If you come across a message or website that seems suspicious or off, exercise caution by refraining from clicking on any links, opening attachments, or downloading software.

Cybercriminals continuously adapt their tactics, such as leveraging current events to deceive victims. In some cases, they even impersonate trusted individuals or institutions like family members, banks, or workplaces to trick victims into revealing sensitive information or performing unauthorised actions.

To protect yourself from phishing attempts, it's essential to adopt four key anti-phishing behaviours:

  • Safeguard your personal data: Avoid sharing sensitive information like passwords, financial details, or government ID numbers with unknown individuals or unreliable websites. Doubts about a site's legitimacy should discourage you from providing your email address or phone number.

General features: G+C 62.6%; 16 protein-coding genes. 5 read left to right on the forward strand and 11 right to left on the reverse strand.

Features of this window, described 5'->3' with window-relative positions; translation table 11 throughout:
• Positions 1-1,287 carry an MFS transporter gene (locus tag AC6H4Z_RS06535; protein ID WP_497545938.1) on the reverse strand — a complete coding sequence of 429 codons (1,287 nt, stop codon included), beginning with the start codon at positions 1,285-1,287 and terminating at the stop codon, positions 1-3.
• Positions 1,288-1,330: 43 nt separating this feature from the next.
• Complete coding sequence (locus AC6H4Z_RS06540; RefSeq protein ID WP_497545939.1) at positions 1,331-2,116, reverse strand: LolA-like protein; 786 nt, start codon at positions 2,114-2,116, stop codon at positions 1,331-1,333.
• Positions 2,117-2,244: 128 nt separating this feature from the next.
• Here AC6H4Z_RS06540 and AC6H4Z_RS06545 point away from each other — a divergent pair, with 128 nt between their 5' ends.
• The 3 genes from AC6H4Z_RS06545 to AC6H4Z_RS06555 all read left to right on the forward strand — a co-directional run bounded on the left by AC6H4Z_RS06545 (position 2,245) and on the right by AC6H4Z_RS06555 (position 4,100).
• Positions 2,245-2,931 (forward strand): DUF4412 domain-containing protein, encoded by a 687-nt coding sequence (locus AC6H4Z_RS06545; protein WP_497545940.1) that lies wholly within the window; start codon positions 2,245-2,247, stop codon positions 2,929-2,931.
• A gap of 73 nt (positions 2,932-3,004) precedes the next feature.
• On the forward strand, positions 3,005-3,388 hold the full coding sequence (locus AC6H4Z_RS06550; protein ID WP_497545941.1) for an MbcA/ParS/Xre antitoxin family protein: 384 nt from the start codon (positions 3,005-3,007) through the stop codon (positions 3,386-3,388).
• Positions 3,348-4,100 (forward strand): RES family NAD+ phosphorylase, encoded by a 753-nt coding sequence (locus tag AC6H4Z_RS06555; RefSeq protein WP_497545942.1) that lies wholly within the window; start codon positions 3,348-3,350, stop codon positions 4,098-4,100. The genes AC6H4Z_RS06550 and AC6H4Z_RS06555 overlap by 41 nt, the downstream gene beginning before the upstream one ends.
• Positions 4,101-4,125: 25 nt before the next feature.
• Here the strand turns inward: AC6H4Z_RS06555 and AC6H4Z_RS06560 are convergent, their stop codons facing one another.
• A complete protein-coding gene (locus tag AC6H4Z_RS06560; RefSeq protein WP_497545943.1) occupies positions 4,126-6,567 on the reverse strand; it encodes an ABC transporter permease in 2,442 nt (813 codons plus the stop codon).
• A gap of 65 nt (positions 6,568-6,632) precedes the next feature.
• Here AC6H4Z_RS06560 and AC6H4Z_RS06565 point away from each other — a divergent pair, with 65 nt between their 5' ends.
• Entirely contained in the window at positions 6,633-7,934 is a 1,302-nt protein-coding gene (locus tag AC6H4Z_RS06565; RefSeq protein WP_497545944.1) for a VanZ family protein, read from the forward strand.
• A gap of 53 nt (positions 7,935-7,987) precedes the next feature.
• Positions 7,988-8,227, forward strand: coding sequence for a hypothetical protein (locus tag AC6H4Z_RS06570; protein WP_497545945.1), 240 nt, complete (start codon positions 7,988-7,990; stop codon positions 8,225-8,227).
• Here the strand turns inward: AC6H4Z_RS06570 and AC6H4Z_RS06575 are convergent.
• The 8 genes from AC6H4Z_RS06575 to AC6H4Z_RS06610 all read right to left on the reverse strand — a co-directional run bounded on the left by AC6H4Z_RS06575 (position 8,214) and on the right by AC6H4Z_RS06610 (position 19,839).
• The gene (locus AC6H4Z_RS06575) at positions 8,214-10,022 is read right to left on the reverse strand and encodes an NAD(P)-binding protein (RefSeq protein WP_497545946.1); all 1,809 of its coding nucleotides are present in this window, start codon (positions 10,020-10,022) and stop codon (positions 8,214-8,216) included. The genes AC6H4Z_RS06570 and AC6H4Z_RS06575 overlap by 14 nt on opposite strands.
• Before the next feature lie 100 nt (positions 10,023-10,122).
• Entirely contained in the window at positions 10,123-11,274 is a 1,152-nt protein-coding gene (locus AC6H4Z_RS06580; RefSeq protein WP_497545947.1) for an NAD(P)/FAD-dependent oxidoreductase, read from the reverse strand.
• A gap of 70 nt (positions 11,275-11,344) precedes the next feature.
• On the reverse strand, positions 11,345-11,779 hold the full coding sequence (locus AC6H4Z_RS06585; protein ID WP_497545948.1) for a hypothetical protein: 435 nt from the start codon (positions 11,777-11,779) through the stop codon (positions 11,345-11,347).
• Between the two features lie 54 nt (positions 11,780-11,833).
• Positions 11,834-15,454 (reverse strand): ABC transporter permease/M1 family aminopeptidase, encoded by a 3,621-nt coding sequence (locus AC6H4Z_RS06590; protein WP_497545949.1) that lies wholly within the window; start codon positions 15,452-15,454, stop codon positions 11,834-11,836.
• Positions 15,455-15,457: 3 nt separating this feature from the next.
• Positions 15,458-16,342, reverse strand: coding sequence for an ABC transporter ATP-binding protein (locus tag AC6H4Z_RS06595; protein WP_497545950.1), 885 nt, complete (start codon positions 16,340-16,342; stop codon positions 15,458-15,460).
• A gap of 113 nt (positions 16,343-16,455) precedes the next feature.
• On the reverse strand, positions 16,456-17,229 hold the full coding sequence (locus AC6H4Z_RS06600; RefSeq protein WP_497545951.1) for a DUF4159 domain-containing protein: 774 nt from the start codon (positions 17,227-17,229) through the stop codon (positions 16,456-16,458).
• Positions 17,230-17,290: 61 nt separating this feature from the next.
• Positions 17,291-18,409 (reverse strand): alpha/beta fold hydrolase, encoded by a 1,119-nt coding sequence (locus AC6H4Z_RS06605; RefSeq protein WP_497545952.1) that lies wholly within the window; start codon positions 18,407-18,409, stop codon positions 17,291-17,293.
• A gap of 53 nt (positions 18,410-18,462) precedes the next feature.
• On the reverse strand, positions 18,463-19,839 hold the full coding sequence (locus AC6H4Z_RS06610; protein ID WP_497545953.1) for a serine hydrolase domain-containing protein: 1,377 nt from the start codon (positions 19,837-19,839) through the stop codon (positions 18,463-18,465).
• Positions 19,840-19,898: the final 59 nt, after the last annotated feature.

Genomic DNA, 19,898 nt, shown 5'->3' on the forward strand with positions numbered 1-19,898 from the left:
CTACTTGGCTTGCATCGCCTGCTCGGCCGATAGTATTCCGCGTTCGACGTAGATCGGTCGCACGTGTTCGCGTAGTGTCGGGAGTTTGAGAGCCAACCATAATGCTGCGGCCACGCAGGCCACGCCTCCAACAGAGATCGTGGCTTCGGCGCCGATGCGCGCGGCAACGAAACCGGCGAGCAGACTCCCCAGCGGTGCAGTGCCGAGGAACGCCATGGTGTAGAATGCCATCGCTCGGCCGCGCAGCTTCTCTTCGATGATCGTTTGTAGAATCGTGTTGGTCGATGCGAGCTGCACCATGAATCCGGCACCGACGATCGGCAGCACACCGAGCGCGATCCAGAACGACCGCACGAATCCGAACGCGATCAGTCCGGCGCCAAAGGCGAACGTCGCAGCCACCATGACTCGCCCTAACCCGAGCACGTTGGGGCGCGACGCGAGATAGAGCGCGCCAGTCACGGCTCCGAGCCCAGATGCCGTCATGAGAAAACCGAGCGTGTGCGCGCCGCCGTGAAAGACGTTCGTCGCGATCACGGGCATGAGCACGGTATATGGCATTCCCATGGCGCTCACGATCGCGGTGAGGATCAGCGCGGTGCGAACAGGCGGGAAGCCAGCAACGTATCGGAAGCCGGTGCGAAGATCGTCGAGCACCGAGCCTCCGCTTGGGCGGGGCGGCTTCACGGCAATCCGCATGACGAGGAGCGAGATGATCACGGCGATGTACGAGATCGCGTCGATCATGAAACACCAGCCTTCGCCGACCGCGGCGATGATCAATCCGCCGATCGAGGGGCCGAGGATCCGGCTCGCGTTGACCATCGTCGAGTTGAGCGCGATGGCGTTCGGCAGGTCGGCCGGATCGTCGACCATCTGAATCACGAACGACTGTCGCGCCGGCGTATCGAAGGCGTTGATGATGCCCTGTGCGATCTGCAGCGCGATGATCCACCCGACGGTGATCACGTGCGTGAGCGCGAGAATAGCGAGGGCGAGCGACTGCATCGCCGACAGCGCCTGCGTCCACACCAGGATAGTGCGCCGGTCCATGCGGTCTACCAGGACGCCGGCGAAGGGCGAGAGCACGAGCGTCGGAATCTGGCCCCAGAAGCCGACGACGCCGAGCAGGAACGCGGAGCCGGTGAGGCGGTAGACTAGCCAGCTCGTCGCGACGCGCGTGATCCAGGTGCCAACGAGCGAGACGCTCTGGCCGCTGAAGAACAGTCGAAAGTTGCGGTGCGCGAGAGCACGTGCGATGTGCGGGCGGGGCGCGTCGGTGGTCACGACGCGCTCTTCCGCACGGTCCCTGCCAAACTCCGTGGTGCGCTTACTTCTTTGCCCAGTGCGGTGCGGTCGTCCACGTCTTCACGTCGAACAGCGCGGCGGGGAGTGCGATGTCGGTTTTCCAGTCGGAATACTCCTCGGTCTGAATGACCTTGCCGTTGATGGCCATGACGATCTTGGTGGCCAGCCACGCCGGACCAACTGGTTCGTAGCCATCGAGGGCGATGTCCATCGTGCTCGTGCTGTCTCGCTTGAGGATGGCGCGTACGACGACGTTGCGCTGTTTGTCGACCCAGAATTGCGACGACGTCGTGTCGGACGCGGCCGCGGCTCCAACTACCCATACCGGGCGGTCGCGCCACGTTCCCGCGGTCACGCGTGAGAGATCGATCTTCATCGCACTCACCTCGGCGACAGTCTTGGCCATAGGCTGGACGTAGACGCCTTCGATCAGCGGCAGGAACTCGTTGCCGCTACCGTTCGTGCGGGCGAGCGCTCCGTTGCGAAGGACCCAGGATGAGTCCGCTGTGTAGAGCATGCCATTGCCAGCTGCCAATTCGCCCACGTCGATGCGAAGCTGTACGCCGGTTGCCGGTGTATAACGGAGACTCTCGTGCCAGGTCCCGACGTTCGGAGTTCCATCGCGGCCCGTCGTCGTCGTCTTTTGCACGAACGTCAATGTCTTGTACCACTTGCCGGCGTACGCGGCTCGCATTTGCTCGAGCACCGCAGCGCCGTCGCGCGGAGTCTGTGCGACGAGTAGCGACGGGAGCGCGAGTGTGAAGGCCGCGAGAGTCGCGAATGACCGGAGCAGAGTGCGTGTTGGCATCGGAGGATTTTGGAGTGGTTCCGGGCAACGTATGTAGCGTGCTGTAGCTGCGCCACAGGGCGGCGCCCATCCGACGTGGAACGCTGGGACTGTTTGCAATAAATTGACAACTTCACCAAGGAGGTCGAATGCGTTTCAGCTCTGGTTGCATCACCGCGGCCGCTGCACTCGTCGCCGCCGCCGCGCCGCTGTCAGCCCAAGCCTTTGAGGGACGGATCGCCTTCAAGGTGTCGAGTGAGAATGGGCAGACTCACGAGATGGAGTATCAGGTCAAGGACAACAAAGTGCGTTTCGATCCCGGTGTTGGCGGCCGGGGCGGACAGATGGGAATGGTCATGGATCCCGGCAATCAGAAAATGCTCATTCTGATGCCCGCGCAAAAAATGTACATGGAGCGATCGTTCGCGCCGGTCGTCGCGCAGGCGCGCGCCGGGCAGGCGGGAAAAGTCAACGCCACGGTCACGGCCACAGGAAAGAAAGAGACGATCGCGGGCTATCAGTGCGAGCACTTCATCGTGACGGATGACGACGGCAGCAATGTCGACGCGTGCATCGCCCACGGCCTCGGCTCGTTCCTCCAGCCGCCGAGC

• Avoid confirming passwords through links: When prompted to log in to a website after clicking on a link from a message, open a fresh browser tab or window and manually enter the website's URL. This precautionary measure prevents falling prey to fraudulent websites set up by hackers to collect your login credentials.
  • Be cautious with urgent messages: Scammers often pressure victims to act quickly, exploiting the element of surprise. If a message imposes time limits or urgency, exercise scepticism and refrain from responding or clicking on any links. Tax scams, for example, commonly employ such tactics.